The convenience and containment of the market inspires chefs to buy their ingredients from AIM. According to the AIM website, chefs have been collecting their goods from the market since the early 1980s. However, new bonuses were introduced ten years ago to welcome more chefs to the market, such as “Chef Parking” with the special “Chef Carts” available. These new updated features allow the cooks to buy their produce in bulk amounts from local distributors.
Keven Wilson, executive chef of both Pizzeria Picco and Picco Restaurant in Larkspur, purchases all of the restaurant’s produce at the farmers’ market.
“I like to be able to look at what I’m getting. If you order from the produce company, often times you don’t know what you’re getting until it comes to the restaurant,” Wilson said.
Farmers are also willing to individually serve chefs with specific arrangements.
“Our main way of selling our products is through the farmers’ market, both to home shoppers and to restaurants. We do a lot of meetups and dropoffs through the farmers’ market with our restaurant accounts,” Kuhn said.
As Kuhn attends to chefs’ needs, Wilson benefits from the farm-to-table system that only farmers’ markets can provide.
“It’s good to be able to see what I’m buying and you build a relationship with the farmers. And they will actually grow things for you. There are some farmers who go so far as to if you bring them a seed, they’ll grow from seed for you. Other ones will just grow a crop if that’s what you’re interested in,” Wilson said.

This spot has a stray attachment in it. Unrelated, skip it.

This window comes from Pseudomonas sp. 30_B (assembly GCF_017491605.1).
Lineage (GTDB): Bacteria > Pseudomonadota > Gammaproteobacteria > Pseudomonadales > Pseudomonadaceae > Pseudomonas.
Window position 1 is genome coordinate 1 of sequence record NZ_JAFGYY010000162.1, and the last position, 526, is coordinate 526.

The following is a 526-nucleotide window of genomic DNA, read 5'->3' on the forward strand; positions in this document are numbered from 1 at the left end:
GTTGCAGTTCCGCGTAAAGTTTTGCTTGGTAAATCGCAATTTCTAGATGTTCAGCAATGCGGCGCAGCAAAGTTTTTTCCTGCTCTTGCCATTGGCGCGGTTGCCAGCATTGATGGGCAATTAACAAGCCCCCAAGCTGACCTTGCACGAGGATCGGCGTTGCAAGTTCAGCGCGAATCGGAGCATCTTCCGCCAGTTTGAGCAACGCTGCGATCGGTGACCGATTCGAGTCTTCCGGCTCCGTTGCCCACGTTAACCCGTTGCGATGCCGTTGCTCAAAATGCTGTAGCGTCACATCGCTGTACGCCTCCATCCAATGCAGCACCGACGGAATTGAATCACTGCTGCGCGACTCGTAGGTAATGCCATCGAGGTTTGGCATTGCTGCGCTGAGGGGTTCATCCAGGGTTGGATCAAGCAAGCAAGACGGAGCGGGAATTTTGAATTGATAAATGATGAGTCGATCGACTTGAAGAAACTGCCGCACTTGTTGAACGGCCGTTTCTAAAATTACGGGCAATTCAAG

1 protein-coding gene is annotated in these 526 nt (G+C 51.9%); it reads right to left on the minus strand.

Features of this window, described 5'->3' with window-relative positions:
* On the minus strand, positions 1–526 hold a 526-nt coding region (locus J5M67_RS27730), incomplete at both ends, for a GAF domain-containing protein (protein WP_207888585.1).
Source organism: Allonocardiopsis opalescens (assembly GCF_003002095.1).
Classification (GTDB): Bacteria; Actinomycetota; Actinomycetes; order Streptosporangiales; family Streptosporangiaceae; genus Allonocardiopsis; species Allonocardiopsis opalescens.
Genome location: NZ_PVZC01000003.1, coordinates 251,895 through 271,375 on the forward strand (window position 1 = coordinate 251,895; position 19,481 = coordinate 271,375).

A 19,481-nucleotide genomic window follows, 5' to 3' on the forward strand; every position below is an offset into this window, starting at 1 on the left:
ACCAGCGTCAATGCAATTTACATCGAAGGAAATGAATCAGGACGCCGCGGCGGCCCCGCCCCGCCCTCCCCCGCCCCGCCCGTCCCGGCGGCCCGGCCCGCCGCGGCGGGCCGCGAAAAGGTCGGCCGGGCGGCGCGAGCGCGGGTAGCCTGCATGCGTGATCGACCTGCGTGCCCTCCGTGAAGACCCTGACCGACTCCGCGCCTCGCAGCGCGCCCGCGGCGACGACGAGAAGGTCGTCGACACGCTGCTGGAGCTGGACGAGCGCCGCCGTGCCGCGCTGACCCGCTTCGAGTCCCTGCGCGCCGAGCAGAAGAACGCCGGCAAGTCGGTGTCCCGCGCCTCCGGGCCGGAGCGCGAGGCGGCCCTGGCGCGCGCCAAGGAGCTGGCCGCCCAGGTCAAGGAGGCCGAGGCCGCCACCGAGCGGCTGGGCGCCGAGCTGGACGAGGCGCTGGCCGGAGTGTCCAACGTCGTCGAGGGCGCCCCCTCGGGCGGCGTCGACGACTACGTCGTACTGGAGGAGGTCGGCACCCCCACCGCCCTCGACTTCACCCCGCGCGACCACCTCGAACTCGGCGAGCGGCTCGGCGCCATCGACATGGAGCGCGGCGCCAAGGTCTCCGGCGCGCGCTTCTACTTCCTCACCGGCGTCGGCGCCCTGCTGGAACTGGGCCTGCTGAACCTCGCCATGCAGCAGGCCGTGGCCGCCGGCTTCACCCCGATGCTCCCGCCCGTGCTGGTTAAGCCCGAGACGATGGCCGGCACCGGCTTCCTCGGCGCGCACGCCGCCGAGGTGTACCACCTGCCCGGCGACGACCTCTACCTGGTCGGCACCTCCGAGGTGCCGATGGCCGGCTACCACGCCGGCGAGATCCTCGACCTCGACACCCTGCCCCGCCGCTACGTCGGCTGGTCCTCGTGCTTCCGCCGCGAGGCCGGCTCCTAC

In order to satisfy all of the buyers, the farmers need to consider the amount of preparations necessary to get them where they need to be.
Desirea Monahan of Le Grand Berry Farms, located south of Merced, picks blueberries daily and commutes approximately two and a half hours to the market.
“We get up at about 3:30 in the morning. We bring about 400 pounds to the market every Sunday,” Monahan said.
Farming is a difficult business to be in, not just physically, but also financially, according to Petrey.
“It’s a challenging business to be in to make money. With cheese, you’re dealing with a perishable product, so you never know and you have to hope that you’re going to able to sell all of that,” Petrey said.
However, Petrey believes, the feeling of serving the community by providing fresh food makes it all worth it.
“You invest a lot of money and a lot of time and a lot of work. So, the benefit in the long run is that you do something that you love and people that are buying it and coming to these markets really appreciate it and know that they’re getting really high-quality products,” Petrey said.